Overreact much? How about gone entirely insane. The government wants to take legal action against Red Sox pitcher Daisuke Matsuzaka who is seen in the Asahi ad consuming beer, a no-no in the States. While it's one thing to enforce the U.S. regulation of not showing the actual consumption of alcohol in advertisements, it's entirely another to foist that law on another country or a person who just happens to now live in the U.S. but made the commercial in another country under an entirely different jurisdiction.
More and more, the advertising business is becoming commoditized with services that make it ever easier for advertisers to circumvent the infrastructure that the industry has built over the last 100 years. Every year, another do-it-yourself service crops up offering companies tools to create their own advertising without the need for an agency. Certainly, these services will not replace ad agencies but they may take a dent out of their revenue stream.
Omnicom Group is hoping to stem any potential loss to this new ad-o-matic approach and launched their on such service through on of its agencies, Zimmerman, called Pick-n-Click which provides automotive advertisers 150,000 components to choose from when crafting an ad. car dealer franchise AutoNation has signed on and is using Pick-n-Click for its 331 car dealers.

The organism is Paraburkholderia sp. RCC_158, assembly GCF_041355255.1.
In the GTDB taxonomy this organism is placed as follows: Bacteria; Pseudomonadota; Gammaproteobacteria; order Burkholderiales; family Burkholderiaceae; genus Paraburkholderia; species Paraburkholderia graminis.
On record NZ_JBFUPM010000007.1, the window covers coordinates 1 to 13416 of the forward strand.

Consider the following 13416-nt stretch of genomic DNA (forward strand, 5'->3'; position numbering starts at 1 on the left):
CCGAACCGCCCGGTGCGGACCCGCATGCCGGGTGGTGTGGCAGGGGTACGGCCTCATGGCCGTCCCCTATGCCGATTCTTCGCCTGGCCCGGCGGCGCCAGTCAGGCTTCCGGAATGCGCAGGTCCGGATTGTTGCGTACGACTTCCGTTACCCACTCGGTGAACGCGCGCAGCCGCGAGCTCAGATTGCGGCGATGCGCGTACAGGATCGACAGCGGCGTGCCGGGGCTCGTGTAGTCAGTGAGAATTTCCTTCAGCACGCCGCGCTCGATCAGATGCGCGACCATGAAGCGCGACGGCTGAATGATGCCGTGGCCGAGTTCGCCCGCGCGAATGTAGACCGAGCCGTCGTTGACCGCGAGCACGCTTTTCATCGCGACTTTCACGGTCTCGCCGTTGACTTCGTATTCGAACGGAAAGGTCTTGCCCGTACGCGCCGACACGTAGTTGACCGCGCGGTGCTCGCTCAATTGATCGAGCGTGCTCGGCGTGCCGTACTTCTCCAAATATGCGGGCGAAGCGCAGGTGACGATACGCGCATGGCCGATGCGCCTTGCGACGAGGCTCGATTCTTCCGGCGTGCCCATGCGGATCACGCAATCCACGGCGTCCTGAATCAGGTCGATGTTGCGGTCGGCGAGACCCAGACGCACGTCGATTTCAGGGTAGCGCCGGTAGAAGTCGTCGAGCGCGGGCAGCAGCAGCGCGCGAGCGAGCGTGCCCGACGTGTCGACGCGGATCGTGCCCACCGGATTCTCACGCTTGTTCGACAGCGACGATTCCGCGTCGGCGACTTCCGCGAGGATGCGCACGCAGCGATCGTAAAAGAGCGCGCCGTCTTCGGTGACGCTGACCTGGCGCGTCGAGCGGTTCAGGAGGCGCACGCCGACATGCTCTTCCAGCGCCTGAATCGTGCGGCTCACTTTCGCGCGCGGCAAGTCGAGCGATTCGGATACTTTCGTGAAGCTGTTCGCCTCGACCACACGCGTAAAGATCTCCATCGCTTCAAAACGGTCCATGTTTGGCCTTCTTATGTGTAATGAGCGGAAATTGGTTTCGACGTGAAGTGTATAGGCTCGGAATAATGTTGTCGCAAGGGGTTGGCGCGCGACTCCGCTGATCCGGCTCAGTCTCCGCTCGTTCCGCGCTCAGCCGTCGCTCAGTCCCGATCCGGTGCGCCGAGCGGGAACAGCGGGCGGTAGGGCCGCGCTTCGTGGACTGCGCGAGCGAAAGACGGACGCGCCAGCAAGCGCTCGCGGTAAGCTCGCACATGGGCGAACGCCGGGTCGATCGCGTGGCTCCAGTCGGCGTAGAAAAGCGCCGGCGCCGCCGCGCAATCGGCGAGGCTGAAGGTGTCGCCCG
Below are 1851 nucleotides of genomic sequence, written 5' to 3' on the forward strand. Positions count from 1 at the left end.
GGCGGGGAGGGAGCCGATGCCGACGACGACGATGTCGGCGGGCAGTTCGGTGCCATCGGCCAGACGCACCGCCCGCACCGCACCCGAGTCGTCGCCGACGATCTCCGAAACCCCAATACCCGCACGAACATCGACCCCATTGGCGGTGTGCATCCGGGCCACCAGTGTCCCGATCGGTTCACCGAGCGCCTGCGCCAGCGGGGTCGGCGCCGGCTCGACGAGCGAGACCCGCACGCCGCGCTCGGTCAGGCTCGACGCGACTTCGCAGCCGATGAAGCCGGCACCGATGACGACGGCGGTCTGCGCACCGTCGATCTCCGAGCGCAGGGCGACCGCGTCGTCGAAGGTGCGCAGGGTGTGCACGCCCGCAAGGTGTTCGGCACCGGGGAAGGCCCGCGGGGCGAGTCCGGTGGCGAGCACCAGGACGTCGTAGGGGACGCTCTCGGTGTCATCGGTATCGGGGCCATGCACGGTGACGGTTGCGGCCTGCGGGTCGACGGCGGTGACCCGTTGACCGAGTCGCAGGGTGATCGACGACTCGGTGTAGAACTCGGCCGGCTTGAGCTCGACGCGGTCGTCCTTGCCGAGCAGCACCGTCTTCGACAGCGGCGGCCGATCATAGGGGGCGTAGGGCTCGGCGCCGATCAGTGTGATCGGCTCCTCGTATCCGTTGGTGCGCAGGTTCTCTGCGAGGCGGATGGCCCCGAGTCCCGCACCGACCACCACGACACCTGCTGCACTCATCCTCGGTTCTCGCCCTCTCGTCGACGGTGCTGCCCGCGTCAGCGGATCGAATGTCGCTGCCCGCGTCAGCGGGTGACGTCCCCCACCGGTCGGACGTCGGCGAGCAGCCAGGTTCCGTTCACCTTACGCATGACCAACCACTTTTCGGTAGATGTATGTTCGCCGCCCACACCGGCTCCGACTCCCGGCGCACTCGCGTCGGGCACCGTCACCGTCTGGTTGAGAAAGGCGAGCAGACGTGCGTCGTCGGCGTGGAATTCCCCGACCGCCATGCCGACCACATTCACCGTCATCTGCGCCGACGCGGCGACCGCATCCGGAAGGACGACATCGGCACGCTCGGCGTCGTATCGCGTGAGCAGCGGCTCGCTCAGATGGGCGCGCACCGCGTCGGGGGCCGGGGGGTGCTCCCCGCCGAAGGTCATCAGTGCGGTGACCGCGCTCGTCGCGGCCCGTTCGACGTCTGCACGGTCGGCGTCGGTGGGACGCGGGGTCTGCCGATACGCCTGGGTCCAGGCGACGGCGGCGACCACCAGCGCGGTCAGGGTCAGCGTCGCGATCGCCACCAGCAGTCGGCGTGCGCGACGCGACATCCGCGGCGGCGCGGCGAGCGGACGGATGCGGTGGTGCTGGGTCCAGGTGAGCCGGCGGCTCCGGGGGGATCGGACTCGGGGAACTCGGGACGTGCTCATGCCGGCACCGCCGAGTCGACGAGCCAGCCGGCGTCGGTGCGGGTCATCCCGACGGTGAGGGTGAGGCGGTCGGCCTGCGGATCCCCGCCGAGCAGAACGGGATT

Lynette Web points us to a study that finds most teens are in a social network (duh) but also finds that the prevalence of social networks may devalue longtime humiliating (or triumphant) traditions like reunions for those way past teenhood.
"For instance, we recently talked about having our five-year class reunion, and I found that most of the people I asked said they really had no reason to get together in five years because they used sites like MySpace and Facebook to stay in touch with anyone they really wanted to keep up with, anyway," says Sam Ford of Convergence Culture.
That's disappointing. What have we been working so hard for if in the next five years we can't show our former nemeses how awesome we still look, then act really sweet and invite them (and their six screaming babies) to sit next to us? We have officially lost our will to go on. MySpace, you destroy everything you touch.
Consumer-generated "marketing campaigns" are hot this Super Bowl season, an indication of either curiosity, desperation or laziness which may contribute in part to big brands' decisions to shy away from this year's pigskin adfest.
Lending legitimacy to this lame attempt at representing their companies, Compete compiled some data on which consumer-gens are faring best and worst this close to the cut.